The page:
These Franchise Quarterbacks Didn’t Finish Their Career With The Same Team

football | 1/16/19

It’s a challenge to make a name for yourself, especially in the NFL. It takes a certain type of player to put the team on their shoulders and leave a legacy behind them.

That’s especially true for quarterbacks, who are the heart and soul on the offensive side of the ball. But, it’s no doubt strange when a franchise quarterback leaves town and finishes their career on a different team. Surprisingly, a good amount of the most beloved quarterbacks didn’t finish their careers in the cities they carried for so long.

How many of you can even picture Brett Farve in anything other than a Packers jersey?

Johnny Unitas

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Focus on Sport/Getty Images
Focus on Sport/Getty Images

His name is most associated with the Baltimore Colts, a team he played for from 1956-1972. The ten-time Pro Bowler was the league MVP in 1954, 1964 and 1967. “Johnny U” even held a 52-year-long record for most consecutive games with a touchdown pass.

The Louisville alum was the prototype of the modern era of marquee quarterback by leading a strong passing game. However, in 1973 he was traded to the San Diego Chargers, and retired in the preseason of 1974. Before the Mannings, Bradys and Montana’s, Unitas was one of the greatest NFL players of all-time.

Jim McMahon

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Rick Stewart/Getty Images
Rick Stewart/Getty Images

Despite playing for several teams, McMahon was best known as the offensive leader for the 1985 Chicago Bears. During his six seasons in the Windy City, he helped the team win Super Bowl XX. After a fall out with coach Mike Ditka, McMahon was traded to the San Diego Chargers in 1989. He wound up playing for the Eagles, Vikings, and Cardinals.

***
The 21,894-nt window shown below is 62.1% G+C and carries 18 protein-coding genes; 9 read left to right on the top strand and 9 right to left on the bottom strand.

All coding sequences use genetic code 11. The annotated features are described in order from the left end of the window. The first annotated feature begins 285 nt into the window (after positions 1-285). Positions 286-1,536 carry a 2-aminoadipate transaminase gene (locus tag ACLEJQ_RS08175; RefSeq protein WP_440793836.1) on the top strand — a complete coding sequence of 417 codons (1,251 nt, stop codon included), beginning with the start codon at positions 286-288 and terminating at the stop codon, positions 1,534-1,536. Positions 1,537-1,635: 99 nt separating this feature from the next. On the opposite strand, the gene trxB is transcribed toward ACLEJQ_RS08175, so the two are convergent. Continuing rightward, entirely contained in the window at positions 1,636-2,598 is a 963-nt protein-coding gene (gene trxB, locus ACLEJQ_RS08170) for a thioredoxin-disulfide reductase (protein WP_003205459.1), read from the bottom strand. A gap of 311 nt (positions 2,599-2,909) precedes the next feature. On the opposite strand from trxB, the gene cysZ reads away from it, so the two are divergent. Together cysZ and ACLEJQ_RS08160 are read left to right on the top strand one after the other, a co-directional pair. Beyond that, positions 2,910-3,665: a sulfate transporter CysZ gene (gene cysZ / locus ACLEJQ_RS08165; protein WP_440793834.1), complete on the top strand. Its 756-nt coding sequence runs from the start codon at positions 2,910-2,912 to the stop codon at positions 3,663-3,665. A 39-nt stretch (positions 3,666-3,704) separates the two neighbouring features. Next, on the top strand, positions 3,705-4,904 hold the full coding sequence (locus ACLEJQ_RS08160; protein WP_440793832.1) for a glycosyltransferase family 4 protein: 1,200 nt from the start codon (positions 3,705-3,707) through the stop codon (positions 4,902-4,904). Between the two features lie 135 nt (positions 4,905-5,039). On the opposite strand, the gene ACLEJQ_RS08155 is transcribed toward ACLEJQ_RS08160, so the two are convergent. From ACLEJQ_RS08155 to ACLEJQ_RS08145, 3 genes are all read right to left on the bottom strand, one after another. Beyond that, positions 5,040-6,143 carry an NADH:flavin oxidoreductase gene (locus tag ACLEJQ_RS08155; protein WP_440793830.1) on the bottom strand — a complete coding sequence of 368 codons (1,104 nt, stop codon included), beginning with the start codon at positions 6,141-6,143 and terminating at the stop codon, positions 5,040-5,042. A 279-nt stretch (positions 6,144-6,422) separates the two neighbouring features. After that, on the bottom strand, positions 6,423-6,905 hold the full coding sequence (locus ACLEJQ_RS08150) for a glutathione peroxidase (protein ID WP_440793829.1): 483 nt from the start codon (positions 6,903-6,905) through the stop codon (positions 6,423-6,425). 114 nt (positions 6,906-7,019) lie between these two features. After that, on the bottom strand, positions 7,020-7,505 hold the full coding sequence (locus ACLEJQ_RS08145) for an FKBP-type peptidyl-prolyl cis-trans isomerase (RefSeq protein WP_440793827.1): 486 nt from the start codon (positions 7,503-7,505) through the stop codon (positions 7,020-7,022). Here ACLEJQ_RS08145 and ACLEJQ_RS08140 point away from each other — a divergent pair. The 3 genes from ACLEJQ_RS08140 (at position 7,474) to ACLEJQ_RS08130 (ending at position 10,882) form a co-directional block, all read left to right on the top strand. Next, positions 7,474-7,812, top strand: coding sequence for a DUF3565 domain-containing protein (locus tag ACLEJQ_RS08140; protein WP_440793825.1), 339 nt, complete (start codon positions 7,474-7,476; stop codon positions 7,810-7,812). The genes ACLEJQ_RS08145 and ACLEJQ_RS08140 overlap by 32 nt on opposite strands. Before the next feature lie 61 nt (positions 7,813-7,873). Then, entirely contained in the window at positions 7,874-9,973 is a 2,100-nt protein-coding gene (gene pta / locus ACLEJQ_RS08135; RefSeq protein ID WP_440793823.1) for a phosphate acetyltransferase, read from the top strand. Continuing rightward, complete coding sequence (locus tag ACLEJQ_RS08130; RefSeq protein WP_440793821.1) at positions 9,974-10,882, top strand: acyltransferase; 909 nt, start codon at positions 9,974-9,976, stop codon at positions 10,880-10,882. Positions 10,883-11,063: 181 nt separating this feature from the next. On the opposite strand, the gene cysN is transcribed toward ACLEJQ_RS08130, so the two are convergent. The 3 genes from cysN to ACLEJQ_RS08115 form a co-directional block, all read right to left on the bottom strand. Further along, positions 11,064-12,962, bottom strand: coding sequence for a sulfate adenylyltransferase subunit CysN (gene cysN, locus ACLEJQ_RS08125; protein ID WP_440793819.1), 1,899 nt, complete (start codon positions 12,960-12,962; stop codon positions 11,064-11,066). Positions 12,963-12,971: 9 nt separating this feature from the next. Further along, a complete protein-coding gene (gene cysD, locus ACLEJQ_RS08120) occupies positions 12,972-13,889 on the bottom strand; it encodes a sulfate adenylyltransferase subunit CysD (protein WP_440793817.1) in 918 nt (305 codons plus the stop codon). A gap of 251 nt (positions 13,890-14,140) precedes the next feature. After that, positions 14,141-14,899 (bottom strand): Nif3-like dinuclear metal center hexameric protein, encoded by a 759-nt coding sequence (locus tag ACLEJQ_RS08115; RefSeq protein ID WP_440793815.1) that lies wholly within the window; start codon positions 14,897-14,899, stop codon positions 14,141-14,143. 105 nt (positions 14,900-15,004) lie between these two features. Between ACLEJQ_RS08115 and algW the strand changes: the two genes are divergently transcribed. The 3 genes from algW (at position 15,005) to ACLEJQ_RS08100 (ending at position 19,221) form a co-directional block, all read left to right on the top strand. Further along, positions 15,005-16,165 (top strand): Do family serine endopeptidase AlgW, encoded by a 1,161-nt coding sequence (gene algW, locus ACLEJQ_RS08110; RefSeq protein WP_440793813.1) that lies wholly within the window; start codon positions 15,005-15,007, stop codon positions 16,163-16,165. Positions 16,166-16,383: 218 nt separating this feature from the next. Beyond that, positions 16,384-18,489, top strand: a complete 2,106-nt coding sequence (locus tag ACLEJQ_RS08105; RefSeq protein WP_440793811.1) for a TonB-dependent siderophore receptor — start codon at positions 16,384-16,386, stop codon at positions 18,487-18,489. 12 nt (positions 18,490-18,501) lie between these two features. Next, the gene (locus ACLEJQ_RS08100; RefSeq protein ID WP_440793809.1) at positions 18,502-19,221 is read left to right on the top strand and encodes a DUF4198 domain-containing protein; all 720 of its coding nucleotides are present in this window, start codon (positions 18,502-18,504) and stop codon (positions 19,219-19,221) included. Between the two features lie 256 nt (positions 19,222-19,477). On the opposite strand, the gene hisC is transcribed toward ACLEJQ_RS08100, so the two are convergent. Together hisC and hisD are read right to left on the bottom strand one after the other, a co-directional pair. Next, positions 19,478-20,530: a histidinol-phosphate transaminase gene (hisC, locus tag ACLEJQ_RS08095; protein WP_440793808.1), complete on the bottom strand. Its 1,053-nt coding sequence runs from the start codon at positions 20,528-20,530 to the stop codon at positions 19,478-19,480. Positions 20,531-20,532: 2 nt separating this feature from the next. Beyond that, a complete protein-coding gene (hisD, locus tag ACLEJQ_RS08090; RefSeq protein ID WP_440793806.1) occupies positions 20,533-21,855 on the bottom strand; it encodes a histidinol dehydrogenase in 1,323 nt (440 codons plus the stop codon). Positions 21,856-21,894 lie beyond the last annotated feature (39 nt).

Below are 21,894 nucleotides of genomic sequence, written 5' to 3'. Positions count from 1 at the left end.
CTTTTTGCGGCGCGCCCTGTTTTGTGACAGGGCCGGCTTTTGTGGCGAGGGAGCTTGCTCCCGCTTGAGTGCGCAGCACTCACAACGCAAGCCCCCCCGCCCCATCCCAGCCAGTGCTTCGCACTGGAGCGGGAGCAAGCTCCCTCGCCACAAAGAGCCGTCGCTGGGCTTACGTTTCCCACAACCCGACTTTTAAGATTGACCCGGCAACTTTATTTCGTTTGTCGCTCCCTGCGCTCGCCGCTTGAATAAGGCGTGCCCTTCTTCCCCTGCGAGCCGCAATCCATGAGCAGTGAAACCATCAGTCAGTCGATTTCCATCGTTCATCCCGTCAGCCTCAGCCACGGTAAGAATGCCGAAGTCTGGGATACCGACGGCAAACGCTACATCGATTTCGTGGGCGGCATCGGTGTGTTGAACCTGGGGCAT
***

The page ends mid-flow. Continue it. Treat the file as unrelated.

But, Bears fans don’t want to remember McMahon playing for the Green Bay Packers, where he won Super Bowl XXI as Brett Favre’s backup.

Marc Bulger

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Larry French/Getty Images
Larry French/Getty Images

Following Kurt Warner’s departure, Bulger was the starting quarterback for the St. Louis Rams. He helped the Rams make playoff runs in 2003 and 2004, with two Pro Bowl appearances to his name.

His tenure in Missouri lasted from 2001 until 2009, but he went on and signed a one-year contract with the Baltimore Ravens. However, he never saw a snap with the team as Bulger spent the final year of his career as the backup to Joe Flacco.

Up next, another Ravens quarterback who was known as “Air McNair.”

Daunte Culpepper

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Gregory Shamus/Getty Images
Gregory Shamus/Getty Images

The Minnesota Vikings took the University of Central Florida alum with the 11th pick in 1999. Culpepper had his best statistical season in 2004, passing for a league-leading 4,717 yards, and a Vikings record 39 touchdowns.

However, the three-time Pro Bowler sustained a knee injury the following season. Culpepper was ultimately traded to the Miami Dolphins, and eventually played with the Oakland Raiders. Following a brief retirement, he returned to the Detriot Lions from 2008-2009.

Matt Hasselbeck

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Michael Hickey/Getty Images
Michael Hickey/Getty Images